Thailand recently announced that its once pristine Maya Bay will remain closed indefinitely to tourists. Ringed by cliffs, the turquoise waters and white sand beaches of the bay were immortalized in Leonardo DiCaprio’s film The Beach. But the price of fame meant up to 5,000 tourists visited the bay per day, and, unfortunately, the vast majority didn’t practice ethical travel.
The result? A magnificent destination was ravaged by crowds, trash, and damage to local habitats including fragile coral reefs. Thai officials have determined to keep the beach closed until its ecosystem fully recovers, a courageous step on the nation’s part. But this issue brings to mind the importance of teaching our kids to travel responsibly.
Make Responsible Choices
If we want to make tourism sustainable both environmentally and economically, then we need to start by teaching our kids how to travel ethically. While ethical tourism is a broad topic, it starts with the resolution to consider the lasting consequences of our actions on the places that we visit.
Whether this means leaving no trace, traveling authentically, or shopping locally, these seemingly small choices add up to big positive consequences. Simple actions make a significant difference.
Leave No Trace
Unlike the beachgoers of Maya Bay who left behind plastic waste, pollution, and environmental devastation, let’s make the conscious decision to leave no trace when we travel. That means coming prepared to carry out all of the waste that our families create.
Some travelers go the next step, ready to carry out trash left by previous guests, too. While this marks a decision that every family needs to make on their own, leaving a destination better than we find it has incredibly positive repercussions. It also teaches our kids powerful lessons about global stewardship.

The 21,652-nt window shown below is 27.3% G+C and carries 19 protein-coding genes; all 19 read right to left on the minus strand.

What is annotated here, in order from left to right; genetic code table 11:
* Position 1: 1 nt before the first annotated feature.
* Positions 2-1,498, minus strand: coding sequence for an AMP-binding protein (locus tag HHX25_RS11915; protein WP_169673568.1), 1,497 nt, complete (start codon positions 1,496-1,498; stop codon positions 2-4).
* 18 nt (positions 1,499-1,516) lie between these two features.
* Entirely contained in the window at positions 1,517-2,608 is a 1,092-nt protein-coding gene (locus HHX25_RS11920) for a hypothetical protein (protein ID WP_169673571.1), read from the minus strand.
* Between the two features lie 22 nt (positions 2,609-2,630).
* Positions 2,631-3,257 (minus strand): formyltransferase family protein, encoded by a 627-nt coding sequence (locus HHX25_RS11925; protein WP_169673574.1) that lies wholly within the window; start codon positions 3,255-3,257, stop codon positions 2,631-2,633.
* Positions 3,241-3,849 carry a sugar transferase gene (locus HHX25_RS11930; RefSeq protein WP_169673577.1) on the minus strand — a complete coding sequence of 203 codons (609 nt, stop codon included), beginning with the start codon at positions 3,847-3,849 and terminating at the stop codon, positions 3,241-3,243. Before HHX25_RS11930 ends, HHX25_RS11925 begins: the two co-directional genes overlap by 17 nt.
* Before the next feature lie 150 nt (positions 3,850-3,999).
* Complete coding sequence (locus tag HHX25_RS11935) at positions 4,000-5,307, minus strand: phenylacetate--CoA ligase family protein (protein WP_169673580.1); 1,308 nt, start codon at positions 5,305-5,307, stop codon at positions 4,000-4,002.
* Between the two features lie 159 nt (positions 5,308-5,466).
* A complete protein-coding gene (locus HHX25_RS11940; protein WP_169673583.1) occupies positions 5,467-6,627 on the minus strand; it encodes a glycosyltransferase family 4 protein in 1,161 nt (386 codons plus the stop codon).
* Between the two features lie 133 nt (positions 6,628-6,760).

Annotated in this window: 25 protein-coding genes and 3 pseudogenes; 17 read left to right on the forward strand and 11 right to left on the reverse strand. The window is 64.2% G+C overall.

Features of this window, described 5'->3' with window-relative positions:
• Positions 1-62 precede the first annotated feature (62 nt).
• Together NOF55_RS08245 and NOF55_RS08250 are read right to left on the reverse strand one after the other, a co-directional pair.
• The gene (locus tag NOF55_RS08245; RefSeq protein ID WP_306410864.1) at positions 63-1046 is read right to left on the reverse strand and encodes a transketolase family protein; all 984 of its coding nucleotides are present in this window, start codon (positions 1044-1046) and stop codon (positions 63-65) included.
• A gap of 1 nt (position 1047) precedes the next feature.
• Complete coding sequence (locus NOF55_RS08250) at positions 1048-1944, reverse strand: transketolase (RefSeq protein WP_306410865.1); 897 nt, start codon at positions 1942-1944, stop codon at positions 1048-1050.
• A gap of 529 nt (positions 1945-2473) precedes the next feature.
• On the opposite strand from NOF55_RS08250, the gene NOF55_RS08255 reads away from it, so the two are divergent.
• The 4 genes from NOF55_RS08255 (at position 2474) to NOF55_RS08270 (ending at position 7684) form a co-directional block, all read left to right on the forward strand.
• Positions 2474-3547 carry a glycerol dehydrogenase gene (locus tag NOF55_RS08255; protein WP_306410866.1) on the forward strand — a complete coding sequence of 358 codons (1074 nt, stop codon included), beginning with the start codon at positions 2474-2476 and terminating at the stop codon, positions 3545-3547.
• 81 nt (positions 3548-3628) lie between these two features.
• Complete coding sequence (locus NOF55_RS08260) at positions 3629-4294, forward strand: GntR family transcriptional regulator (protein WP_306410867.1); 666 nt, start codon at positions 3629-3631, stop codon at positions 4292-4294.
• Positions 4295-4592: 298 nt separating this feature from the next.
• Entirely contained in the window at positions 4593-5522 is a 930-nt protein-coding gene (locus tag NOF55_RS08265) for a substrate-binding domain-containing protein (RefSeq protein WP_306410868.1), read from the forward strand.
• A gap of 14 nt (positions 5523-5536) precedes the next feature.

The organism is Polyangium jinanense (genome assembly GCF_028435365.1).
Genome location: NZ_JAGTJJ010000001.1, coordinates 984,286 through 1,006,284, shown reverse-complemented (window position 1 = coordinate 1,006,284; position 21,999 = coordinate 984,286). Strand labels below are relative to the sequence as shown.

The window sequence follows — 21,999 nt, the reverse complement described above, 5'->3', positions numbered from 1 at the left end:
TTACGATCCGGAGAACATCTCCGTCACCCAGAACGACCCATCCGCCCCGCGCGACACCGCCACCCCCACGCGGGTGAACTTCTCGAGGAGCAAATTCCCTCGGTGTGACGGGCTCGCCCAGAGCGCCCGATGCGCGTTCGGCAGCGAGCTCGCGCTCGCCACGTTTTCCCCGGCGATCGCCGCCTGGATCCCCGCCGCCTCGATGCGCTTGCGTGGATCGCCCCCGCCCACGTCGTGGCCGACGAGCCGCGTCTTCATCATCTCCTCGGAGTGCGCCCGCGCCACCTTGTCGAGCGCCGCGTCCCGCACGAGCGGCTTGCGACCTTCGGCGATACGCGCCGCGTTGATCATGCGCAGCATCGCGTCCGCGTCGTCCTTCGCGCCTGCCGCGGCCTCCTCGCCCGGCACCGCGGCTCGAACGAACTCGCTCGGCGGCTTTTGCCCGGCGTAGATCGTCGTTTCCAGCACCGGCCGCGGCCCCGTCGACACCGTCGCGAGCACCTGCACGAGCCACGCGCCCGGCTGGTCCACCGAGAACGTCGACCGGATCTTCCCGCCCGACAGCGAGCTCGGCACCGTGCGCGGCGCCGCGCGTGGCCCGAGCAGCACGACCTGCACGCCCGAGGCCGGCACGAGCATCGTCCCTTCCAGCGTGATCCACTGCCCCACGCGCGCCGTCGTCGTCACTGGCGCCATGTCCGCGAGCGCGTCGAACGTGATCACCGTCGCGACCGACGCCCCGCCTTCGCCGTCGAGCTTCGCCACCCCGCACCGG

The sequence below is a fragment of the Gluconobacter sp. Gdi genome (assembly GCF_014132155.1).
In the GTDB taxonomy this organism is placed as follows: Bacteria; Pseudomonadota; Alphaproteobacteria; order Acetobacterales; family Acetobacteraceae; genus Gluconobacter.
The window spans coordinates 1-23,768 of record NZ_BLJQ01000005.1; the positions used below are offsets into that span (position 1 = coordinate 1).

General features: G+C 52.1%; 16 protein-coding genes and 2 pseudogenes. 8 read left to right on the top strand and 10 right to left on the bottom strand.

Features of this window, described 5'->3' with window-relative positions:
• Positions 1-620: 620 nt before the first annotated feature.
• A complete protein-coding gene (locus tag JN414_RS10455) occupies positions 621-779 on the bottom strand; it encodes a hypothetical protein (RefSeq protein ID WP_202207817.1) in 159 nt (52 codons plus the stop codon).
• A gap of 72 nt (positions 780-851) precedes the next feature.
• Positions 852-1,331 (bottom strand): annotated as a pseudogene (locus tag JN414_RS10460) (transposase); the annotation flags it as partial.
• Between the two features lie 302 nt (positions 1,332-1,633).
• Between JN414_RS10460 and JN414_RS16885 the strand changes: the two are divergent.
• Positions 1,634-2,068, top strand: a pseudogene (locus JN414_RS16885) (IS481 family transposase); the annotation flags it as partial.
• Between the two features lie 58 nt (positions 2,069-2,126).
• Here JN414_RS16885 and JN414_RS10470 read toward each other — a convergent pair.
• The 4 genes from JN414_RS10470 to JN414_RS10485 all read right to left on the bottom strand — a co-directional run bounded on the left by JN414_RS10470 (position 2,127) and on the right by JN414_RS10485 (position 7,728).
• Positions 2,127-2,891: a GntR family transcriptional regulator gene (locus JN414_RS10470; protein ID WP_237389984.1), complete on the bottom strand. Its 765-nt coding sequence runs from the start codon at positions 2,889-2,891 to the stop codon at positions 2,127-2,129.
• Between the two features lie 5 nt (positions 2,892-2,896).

Responsible tourism starts well before we ever set foot in our destination. It involves learning about a nation’s language(s), culture(s), geography, and history. It means digging deeper to gain a profound understanding of the country’s customs, food, music, and art.
As we gain familiarity with local cultures and geographies, we’ll naturally find ourselves gravitating towards less visited places. From off-the-beaten-path cafes to playgrounds, we’ll travel like locals rather than tourists.
We’ll have more opportunities to interact with residents in authentic ways, too. When we approach a new place authentically, we bring good intentions and respect to our encounters. And we effortlessly teach our children the building blocks of good global citizenship.
When in a destination, we can get truly adventurous by investing in the local economy through purchases. From food to keepsakes, we’ll put more back into local economies while gaining a greater sense of what it’s like to live in a place.
Instead of keeping a constant eye open for McDonald’s and Starbucks, let’s branch out and visit local food markets, cafes, and co-ops. We’ll experience regional culture at its most vibrant. What’s more, mom-and-pop shops and restaurants tend to cost less yet provide greater value.
Modeling Ethical Travel
As Maya Bay attests, the time to start practicing ethical travel is now. We need to teach responsible tourism practices to our children. That means traveling authentically and minimizing our impact. It also means investing in local markets and choosing a responsible travel tour company that cares about regional economies and the environment.
At Our Whole Village, raising globally-minded children and supporting responsible travel remain our passions. We believe that travel is crucial to raising good global citizens. And the family adventures we offer benefit local economies, too.
We’re here to help you and your family experience the world, its peoples, and its cultures. Contact us today to learn more about the unforgettable experiences that we handcraft to introduce kids to the world and create better global citizens.